Greg Kaufmann’s got the preview:
This Week on the Hill
It’s like the movie Groundhog Day — only with Harry Reid trying to woo Republicans so he can finally get cloture — as the Senate tries yet again to pass the $410 billion FY09 omnibus spending bill this week.
This bill is leftover from last year’s business when Congress and Bush couldn’t agree on the division of assets before parting ways. It’s taken far longer than anticipated to gain Senate approval and according to Politico that led to a nasty fight between Democratic leaders last week. Until the bill passes, funding for most agencies is frozen at 2008 levels. As a price for the needed 60 votes Reid is letting the GOP offer 12 more amendments this week — in addition to the 12 that have already been shot down. Look for more ranting about earmarks. According to CongressDaily, the vote is expected to be so close that Sen. Ted Kennedy will be in town for it.
Today Pres. Obama will continue to free science from the Bush Dark Ages as he signs an executive order lifting the ban on federal funding of embryonic stem cell research. Sen. Ben Cardin of Maryland — home to NIH and Johns Hopkins University — campaigned on the issue with Michael J. Fox in 2006 and will attend the signing ceremony.
Also this week, Obama, Vice Pres. Biden, and other administration officials have invited every state to send a representative to discuss implementing the Recovery Act to stimulate the economy.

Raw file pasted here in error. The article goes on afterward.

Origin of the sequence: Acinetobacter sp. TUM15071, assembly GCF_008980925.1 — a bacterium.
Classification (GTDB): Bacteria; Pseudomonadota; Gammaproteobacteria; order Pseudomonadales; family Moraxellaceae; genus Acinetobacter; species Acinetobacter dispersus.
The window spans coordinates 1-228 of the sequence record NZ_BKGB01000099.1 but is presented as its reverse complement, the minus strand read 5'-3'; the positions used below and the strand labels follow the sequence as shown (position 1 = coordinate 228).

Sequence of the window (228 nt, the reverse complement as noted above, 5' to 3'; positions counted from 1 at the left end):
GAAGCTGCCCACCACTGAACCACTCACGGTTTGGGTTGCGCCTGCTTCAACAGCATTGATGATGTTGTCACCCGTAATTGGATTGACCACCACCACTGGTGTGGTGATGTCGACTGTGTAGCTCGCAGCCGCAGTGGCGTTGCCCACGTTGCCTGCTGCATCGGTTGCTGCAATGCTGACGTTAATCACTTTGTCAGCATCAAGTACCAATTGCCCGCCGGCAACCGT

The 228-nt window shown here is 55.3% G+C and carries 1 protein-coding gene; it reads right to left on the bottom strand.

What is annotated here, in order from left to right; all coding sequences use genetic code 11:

OMB Director Peter Orszag and Treasury Secretary Tim Geithner continue to make their rounds on Capitol Hill…. Orszag is talking Obama’s FY10 Budget and FY10 Health Care Proposals to the Senate Budget and Senate Finance Committees, respectively. Geithner will also speak on Thursday with the Senate Budget Committee on “FY10 Budget and Revenue Proposals”, and also on “Treasury Actions Relating to the Financial Crisis” with the House Appropriations Committee. Cabinet members Steven Chu (Energy), Arne Duncan (Education), and Eric Shinseki (VA), will all be making the case for their respective department’s budget.
Two House hearings will look at health care reform: Making Healthcare Work for American Families and Expanding Coverage, Controlling Costs…. and Ways And Means also looks at a “Review of Veterans Affairs Department Challenges” — including healthcare.
The House Appropriations Committee will take a hard look at incarceration issues this week with at least five or six hearings, including: drug treatment, innovative reentry programs, and major challenges facing federal prisons.
At least four — count ’em — four hearings on violence in Mexico and on the border: House Homeland Security looks at combating Mexican border violence; Rep. John Tierney’s House Oversight subcommittee holds a hearing on “Money, Guns, and Drugs: Are U.S. Inputs Fueling Violence on the U.S.-Mexico Border?“; House Appropriations examines “The Merida Initiative” to train military and law enforcement in Mexico and Central America, as well as the “Department of Homeland Security Response to Violence on the Border with Mexico“.
As Congress prepares an energy bill and new climate policy, one issue that will come up again and again is whether consumers will be too burdened by the transition. Two house hearings will delve into that issue: Energy and Commerce explores “Consumer Protection Policies in Climate Legislation” on Thursday; and Ways and Means hears testimony on protecting low- and moderate-income families while curbing global warming.
Other interesting hearings going on that are worth checking out: The Nuclear Weapons Complex with the brilliant and progressive Philip Coyle; Problems/Potential with the Agency for Toxic Substances and Disease Registry (ATSDR); Circuit City, Chapter 11, and Failing to Save 34,000 Jobs; current and future worldwide threats to US national security; and the Smashing Pumpkins’ Billy Corgan rocks the House regarding royalty exemptions for AM and FM radio.
One other item of note: Tuesday is International Women’s Day. Democratic Rep. Betty McCollum of Minnesota will keynote USAID’s Women: A Driving Force for Economic Recovery.